19th Century


Rebecca Lee Crumpler graduates from the New England Female Medical College, which in 1873 becomes a major component of the newly established Boston University School of Medicine.


Claflin University is founded with the purpose of educating emancipated slaves. The land in South Carolina is purchased with funds donated by one of the three founders of Boston University, Lee Claflin, and his son William Claflin. The oldest Historically Black College or University (HBCU) in South Carolina, Claflin’s charter forbids discrimination of any sort among faculty, staff and students. This establishes Claflin as the first university in South Carolina to be open to all students regardless of race, class, or gender.


A key statement in The President’s and Deans’ Second Annual Report shows the intent to move past the exclusionary educational practices of the time: “All indications show that the time is at hand, when every Christian country will demand that its highest and best educational appliances, organized in its universities, be made available to all comers, without respect to creed or race or sex…”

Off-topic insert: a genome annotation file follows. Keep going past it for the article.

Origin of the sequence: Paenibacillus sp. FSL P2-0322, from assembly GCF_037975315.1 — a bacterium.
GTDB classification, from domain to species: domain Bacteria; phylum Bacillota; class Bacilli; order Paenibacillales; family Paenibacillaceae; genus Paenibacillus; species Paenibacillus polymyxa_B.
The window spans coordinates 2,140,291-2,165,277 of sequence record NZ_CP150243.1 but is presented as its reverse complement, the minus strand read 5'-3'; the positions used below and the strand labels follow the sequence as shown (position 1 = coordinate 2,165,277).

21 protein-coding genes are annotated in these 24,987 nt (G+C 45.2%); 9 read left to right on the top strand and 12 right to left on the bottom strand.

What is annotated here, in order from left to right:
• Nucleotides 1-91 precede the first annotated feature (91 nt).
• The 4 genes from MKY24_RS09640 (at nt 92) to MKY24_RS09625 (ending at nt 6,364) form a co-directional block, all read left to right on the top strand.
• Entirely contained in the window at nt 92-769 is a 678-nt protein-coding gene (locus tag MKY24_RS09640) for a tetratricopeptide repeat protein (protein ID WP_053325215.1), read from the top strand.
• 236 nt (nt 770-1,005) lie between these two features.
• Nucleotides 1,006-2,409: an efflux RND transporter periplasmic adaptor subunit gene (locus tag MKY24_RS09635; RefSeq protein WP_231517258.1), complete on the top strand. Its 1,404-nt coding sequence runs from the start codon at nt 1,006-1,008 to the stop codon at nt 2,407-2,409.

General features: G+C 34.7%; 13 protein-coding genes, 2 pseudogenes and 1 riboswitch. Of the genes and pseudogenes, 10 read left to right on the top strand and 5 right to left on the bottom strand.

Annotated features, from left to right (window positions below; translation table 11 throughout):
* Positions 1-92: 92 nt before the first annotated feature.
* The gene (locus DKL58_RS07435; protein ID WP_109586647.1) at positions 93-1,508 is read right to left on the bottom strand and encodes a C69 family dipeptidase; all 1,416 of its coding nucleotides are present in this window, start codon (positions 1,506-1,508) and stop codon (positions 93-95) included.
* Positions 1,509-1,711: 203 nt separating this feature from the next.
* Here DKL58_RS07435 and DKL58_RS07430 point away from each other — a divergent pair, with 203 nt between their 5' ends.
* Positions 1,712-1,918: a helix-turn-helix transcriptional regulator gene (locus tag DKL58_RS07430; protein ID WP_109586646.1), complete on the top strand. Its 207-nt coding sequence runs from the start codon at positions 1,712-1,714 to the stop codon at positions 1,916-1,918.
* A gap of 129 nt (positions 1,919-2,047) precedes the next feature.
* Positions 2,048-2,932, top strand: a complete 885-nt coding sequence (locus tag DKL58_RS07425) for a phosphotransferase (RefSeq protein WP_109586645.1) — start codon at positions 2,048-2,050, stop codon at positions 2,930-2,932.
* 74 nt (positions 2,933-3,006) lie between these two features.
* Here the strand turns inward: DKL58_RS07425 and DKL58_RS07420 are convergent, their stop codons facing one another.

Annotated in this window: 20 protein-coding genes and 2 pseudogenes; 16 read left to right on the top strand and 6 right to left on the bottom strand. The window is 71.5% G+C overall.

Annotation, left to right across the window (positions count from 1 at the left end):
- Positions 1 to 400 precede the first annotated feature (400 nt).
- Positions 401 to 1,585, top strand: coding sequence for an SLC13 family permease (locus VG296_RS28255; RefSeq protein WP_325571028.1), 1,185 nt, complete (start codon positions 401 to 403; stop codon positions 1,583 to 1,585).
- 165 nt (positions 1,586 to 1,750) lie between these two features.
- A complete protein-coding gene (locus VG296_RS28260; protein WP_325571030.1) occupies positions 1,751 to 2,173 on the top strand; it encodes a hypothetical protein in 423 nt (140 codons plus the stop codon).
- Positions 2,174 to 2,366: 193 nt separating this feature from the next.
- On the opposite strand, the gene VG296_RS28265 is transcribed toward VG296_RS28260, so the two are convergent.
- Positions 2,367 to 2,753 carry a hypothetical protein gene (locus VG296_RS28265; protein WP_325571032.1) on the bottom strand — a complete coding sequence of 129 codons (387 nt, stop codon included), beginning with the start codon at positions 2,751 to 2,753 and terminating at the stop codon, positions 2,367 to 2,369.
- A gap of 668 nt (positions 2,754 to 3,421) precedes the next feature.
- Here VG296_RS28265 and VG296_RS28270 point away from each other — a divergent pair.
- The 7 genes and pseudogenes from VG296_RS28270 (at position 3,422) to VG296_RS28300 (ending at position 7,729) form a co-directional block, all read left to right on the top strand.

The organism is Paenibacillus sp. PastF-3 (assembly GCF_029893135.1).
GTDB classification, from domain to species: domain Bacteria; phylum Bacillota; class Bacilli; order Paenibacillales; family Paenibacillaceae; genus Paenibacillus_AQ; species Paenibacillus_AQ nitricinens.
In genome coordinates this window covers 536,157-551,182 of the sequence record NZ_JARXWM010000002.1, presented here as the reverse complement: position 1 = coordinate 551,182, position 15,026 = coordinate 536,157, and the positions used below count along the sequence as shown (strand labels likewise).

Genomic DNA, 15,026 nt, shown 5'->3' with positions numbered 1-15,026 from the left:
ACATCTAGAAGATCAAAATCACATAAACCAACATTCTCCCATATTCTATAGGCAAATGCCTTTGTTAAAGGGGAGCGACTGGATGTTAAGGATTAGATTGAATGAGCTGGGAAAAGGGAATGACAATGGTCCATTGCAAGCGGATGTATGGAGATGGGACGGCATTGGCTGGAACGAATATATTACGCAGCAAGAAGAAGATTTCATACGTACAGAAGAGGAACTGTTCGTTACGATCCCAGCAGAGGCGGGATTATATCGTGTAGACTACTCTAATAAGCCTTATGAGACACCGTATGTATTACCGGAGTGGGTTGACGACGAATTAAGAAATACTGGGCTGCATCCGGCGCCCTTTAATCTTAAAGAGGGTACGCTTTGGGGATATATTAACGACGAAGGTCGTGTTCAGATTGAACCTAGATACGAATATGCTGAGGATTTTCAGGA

Emmanuel Hewlett, known to be Frederick Douglass’s brother-in-law, becomes the first black Boston University School of Law graduate and one of the first black degree recipients of a major U.S. law school. Upon his death, in 1929, the Supreme Court adjourns for the day, an honor reserved for the most respected members of the bar.


America’s first black psychiatrist, Solomon Carter Fuller, graduates from the School of Medicine.


Bishop Edgar Amos Love ( STH’18), creates a Gamma Chapter of Omega Psi Phi at Boston University. Five years earlier, he was a founding father of the Omega Psi Phi Fraternity at Howard University. This was the first international fraternal organization to be founded on the campus of a historically black college.

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